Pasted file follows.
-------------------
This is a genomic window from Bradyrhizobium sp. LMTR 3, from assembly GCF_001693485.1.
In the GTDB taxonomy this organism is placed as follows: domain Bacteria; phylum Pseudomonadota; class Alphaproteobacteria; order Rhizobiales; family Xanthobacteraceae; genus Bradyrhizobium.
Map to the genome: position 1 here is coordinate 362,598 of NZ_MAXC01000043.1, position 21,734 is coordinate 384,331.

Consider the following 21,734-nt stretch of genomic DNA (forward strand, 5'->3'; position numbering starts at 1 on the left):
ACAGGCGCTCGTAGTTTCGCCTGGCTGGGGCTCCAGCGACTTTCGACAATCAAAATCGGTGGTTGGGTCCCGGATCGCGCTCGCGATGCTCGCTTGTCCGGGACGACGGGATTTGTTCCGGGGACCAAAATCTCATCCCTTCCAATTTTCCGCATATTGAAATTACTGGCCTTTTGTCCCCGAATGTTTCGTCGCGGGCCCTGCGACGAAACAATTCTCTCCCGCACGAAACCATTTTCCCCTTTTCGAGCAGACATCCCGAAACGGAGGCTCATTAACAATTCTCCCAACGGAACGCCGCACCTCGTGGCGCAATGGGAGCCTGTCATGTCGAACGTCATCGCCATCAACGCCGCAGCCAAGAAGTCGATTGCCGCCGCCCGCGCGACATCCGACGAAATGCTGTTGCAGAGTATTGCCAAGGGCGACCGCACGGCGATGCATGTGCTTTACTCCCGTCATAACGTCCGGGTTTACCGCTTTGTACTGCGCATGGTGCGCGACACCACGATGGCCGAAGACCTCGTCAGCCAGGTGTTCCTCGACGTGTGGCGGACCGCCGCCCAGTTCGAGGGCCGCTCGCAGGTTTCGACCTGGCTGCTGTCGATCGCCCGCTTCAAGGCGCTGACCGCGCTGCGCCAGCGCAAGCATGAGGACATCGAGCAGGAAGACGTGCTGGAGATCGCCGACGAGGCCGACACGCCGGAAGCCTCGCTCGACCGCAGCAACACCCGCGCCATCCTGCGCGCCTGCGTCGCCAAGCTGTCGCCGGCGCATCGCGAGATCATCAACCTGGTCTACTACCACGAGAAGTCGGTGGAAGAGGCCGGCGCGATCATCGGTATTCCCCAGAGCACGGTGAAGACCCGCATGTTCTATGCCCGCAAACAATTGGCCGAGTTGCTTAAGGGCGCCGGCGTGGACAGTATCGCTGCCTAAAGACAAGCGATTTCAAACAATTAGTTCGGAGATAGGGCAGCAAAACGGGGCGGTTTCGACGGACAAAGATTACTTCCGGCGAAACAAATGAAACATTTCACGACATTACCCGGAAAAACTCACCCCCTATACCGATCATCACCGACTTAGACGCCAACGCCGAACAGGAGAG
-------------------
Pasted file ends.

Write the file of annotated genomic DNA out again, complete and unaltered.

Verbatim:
This is a genomic window from Bradyrhizobium sp. LMTR 3, from assembly GCF_001693485.1.
In the GTDB taxonomy this organism is placed as follows: domain Bacteria; phylum Pseudomonadota; class Alphaproteobacteria; order Rhizobiales; family Xanthobacteraceae; genus Bradyrhizobium.
Map to the genome: position 1 here is coordinate 362,598 of NZ_MAXC01000043.1, position 21,734 is coordinate 384,331.

Consider the following 21,734-nt stretch of genomic DNA (forward strand, 5'->3'; position numbering starts at 1 on the left):
ACAGGCGCTCGTAGTTTCGCCTGGCTGGGGCTCCAGCGACTTTCGACAATCAAAATCGGTGGTTGGGTCCCGGATCGCGCTCGCGATGCTCGCTTGTCCGGGACGACGGGATTTGTTCCGGGGACCAAAATCTCATCCCTTCCAATTTTCCGCATATTGAAATTACTGGCCTTTTGTCCCCGAATGTTTCGTCGCGGGCCCTGCGACGAAACAATTCTCTCCCGCACGAAACCATTTTCCCCTTTTCGAGCAGACATCCCGAAACGGAGGCTCATTAACAATTCTCCCAACGGAACGCCGCACCTCGTGGCGCAATGGGAGCCTGTCATGTCGAACGTCATCGCCATCAACGCCGCAGCCAAGAAGTCGATTGCCGCCGCCCGCGCGACATCCGACGAAATGCTGTTGCAGAGTATTGCCAAGGGCGACCGCACGGCGATGCATGTGCTTTACTCCCGTCATAACGTCCGGGTTTACCGCTTTGTACTGCGCATGGTGCGCGACACCACGATGGCCGAAGACCTCGTCAGCCAGGTGTTCCTCGACGTGTGGCGGACCGCCGCCCAGTTCGAGGGCCGCTCGCAGGTTTCGACCTGGCTGCTGTCGATCGCCCGCTTCAAGGCGCTGACCGCGCTGCGCCAGCGCAAGCATGAGGACATCGAGCAGGAAGACGTGCTGGAGATCGCCGACGAGGCCGACACGCCGGAAGCCTCGCTCGACCGCAGCAACACCCGCGCCATCCTGCGCGCCTGCGTCGCCAAGCTGTCGCCGGCGCATCGCGAGATCATCAACCTGGTCTACTACCACGAGAAGTCGGTGGAAGAGGCCGGCGCGATCATCGGTATTCCCCAGAGCACGGTGAAGACCCGCATGTTCTATGCCCGCAAACAATTGGCCGAGTTGCTTAAGGGCGCCGGCGTGGACAGTATCGCTGCCTAAAGACAAGCGATTTCAAACAATTAGTTCGGAGATAGGGCAGCAAAACGGGGCGGTTTCGACGGACAAAGATTACTTCCGGCGAAACAAATGAAACATTTCACGACATTACCCGGAAAAACTCACCCCCTATACCGATCATCACCGACTTAGACGCCAACGCCGAACAGGAGAG